Building Bridges to Tradition—Dadaocheng Theater


2015 / July

Sam Ju /photos courtesy of Dadaocheng Theater /tr. by Geof Aberhart

Through its commitment to selecting the best and most promising performers, Dadaocheng ­Theater is creating a platform for authors, performers, and audiences to communicate. Here, young actors are trained in the art of Taiwanese Opera, preparing for the day they finally take the stage and begin their lives as theatrical artists.

On Tai­pei City’s Di­hua Street, in the same building that hosts the ­Yongle Market, you’ll find the home of Da­dao­cheng Theater. This organization brings together performers of a wide range of traditional performing arts, from Taiwanese, Peking, Huang­mei, and Yu Opera through Hok­kien puppetry, chant-singing, and Nanguan and Bei­guan music.

The Da­dao­cheng and Meng­jia areas were among the earliest parts of today’s Tai­pei City to be settled by immigrants from Southern Fu­jian, on China’s east coast. The culture these immigrants brought with them has been preserved over the centuries since, becoming part of Taiwan’s own local culture. And if you’re interested in Taiwan’s folk performing arts, Da­dao­cheng is a must-visit destination.

Da­dao­cheng Theater was first established in March 2010 on the eighth and ninth floors of the ­Yongle Market building. Not only does it provide a performance space, says chief executive Ye ­Meiru, through its rigorous selection process, Da­dao­cheng Theater also helps shape the creative environment of these traditional arts. This process pushes potential members to think about how to attract audiences to the space, and helps foster stronger relationships between authors, performers, and audiences.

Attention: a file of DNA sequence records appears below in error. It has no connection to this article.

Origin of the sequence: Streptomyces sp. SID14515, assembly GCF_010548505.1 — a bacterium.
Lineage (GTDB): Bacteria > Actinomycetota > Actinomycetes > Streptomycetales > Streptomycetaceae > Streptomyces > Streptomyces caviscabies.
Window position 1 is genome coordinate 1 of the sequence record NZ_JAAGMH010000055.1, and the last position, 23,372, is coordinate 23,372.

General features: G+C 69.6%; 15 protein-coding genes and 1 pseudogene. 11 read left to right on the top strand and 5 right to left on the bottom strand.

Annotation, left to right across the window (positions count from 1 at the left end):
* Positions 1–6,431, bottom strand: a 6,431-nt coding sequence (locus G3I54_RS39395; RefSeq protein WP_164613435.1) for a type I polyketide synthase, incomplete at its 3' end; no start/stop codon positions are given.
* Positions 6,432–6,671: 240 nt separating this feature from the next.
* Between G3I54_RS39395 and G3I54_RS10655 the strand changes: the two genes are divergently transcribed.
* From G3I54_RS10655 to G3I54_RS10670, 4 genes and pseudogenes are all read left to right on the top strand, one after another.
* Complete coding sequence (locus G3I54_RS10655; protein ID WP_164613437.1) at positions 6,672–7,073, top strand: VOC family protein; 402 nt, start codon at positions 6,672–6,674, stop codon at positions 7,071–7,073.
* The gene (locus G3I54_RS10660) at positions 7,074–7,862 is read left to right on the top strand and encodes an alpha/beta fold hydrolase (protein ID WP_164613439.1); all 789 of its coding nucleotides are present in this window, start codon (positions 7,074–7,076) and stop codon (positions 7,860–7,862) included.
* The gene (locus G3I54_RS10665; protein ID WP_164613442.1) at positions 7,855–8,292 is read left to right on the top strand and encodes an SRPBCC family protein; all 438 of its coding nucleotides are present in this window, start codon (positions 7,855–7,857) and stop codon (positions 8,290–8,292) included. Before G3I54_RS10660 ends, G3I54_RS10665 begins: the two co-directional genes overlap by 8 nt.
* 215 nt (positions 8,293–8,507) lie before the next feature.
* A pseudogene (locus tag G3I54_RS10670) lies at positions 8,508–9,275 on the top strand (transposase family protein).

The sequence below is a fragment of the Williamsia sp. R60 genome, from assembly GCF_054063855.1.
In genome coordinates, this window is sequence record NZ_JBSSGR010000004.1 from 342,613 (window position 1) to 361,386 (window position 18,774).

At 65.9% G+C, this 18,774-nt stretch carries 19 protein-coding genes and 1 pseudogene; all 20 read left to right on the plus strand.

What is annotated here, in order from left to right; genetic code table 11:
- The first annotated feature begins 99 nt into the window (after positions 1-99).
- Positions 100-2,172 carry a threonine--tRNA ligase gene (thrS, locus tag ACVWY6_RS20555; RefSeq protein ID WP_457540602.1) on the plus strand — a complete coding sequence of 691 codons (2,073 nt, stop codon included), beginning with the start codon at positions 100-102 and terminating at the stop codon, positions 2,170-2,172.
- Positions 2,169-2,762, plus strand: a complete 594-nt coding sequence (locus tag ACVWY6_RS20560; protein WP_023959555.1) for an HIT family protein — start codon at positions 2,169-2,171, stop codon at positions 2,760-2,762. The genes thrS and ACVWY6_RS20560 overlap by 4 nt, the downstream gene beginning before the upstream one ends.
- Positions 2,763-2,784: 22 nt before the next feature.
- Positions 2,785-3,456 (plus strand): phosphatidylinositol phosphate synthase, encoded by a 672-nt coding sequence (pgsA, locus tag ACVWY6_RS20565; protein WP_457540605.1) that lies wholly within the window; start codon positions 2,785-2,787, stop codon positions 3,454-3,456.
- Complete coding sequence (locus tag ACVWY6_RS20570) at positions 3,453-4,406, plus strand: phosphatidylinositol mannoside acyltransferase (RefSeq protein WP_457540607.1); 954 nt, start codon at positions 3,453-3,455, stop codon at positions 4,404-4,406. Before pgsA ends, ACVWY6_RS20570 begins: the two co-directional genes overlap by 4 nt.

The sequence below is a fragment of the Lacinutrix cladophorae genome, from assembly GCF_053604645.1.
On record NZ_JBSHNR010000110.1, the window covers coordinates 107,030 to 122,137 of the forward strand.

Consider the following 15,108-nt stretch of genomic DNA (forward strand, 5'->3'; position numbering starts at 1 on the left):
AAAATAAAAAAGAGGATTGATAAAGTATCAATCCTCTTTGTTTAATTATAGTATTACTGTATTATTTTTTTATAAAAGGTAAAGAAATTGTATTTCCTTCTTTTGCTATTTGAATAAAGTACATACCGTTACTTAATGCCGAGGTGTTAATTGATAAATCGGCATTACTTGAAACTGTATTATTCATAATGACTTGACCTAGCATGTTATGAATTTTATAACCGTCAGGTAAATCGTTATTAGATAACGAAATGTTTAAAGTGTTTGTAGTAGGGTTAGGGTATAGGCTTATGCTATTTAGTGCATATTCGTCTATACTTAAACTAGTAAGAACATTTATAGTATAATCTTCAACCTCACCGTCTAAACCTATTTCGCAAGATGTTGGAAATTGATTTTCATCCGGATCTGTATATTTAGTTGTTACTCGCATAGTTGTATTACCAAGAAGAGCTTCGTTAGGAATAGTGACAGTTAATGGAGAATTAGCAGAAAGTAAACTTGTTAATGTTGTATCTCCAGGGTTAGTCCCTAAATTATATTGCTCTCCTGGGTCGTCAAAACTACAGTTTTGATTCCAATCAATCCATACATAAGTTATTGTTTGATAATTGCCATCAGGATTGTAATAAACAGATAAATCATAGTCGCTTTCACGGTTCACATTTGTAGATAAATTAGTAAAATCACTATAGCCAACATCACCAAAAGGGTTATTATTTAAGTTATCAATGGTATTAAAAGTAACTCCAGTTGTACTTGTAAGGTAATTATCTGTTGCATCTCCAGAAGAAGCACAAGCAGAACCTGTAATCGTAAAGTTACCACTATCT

New buds on an old tree

The Tai­pei Cultural Center, of which Da­dao­cheng Theater is part, has offered classes in the arts since 1987, with their teachers including such renowned Taiwanese Opera veterans as Liao ­Chiung-chih and Chen ­Sheng. Since the opening of Da­dao­cheng Theater, the center has taken a more active approach to training new talent, including the formation of a youth Taiwanese Opera troupe in August 2011, which uses Da­­dao­­cheng Theater as its rehearsal and training base.

This emphasis on the younger generation, says Ye, is motivated by the current state of Taiwanese Opera in Taiwan: the vast majority of performances are held at temples, with performers generally in their 50s and 60s. While there are a few younger people interested in the form who join these older performers, the veterans were generally trained through apprenticeships and lack systematic training, which can make it difficult for newcomers to find their feet.

The youth troupe of the Tai­pei Cultural Center (TCC), on the other hand, provides opportunities for drama graduates to make the move into professional performance. This professional training began in 1994, with the establishment of a Taiwanese Opera class at National Fu ­Hsing Dramatic Arts Academy (now National Taiwan College of Performing Arts). Today, the youth troupe trains young performers between 18 and 35 who have talent, promise, and a willingness to work hard. When these trainees reach freshman or sophomore year at college, they then have the chance to test into the troupe and become formal members.

Full-spectrum theatrical education